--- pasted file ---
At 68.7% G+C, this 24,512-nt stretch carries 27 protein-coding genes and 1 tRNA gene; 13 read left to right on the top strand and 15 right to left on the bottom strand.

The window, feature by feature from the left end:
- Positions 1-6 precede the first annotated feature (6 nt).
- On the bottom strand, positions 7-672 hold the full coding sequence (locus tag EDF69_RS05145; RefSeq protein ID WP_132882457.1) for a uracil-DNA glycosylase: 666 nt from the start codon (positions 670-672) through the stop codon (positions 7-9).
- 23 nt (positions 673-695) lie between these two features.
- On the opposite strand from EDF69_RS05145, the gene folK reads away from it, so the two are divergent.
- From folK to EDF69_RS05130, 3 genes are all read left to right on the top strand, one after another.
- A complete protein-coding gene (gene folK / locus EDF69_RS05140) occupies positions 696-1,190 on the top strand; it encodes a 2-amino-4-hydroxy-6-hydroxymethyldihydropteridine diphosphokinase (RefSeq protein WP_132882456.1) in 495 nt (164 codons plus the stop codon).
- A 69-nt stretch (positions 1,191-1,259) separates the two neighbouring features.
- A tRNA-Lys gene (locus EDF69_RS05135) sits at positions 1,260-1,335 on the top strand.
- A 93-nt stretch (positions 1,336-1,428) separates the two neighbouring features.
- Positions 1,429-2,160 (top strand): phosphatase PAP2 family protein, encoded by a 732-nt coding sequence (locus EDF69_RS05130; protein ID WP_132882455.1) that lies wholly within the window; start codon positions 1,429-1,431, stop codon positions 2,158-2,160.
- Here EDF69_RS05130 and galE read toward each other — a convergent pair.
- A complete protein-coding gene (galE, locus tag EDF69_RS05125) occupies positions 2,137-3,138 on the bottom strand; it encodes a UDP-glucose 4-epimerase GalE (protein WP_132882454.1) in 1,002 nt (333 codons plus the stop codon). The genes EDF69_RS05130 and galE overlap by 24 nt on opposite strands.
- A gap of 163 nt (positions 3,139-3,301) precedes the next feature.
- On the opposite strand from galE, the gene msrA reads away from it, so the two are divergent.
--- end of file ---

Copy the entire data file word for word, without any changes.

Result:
At 68.7% G+C, this 24,512-nt stretch carries 27 protein-coding genes and 1 tRNA gene; 13 read left to right on the top strand and 15 right to left on the bottom strand.

The window, feature by feature from the left end:
- Positions 1-6 precede the first annotated feature (6 nt).
- On the bottom strand, positions 7-672 hold the full coding sequence (locus tag EDF69_RS05145; RefSeq protein ID WP_132882457.1) for a uracil-DNA glycosylase: 666 nt from the start codon (positions 670-672) through the stop codon (positions 7-9).
- 23 nt (positions 673-695) lie between these two features.
- On the opposite strand from EDF69_RS05145, the gene folK reads away from it, so the two are divergent.
- From folK to EDF69_RS05130, 3 genes are all read left to right on the top strand, one after another.
- A complete protein-coding gene (gene folK / locus EDF69_RS05140) occupies positions 696-1,190 on the top strand; it encodes a 2-amino-4-hydroxy-6-hydroxymethyldihydropteridine diphosphokinase (RefSeq protein WP_132882456.1) in 495 nt (164 codons plus the stop codon).
- A 69-nt stretch (positions 1,191-1,259) separates the two neighbouring features.
- A tRNA-Lys gene (locus EDF69_RS05135) sits at positions 1,260-1,335 on the top strand.
- A 93-nt stretch (positions 1,336-1,428) separates the two neighbouring features.
- Positions 1,429-2,160 (top strand): phosphatase PAP2 family protein, encoded by a 732-nt coding sequence (locus EDF69_RS05130; protein ID WP_132882455.1) that lies wholly within the window; start codon positions 1,429-1,431, stop codon positions 2,158-2,160.
- Here EDF69_RS05130 and galE read toward each other — a convergent pair.
- A complete protein-coding gene (galE, locus tag EDF69_RS05125) occupies positions 2,137-3,138 on the bottom strand; it encodes a UDP-glucose 4-epimerase GalE (protein WP_132882454.1) in 1,002 nt (333 codons plus the stop codon). The genes EDF69_RS05130 and galE overlap by 24 nt on opposite strands.
- A gap of 163 nt (positions 3,139-3,301) precedes the next feature.
- On the opposite strand from galE, the gene msrA reads away from it, so the two are divergent.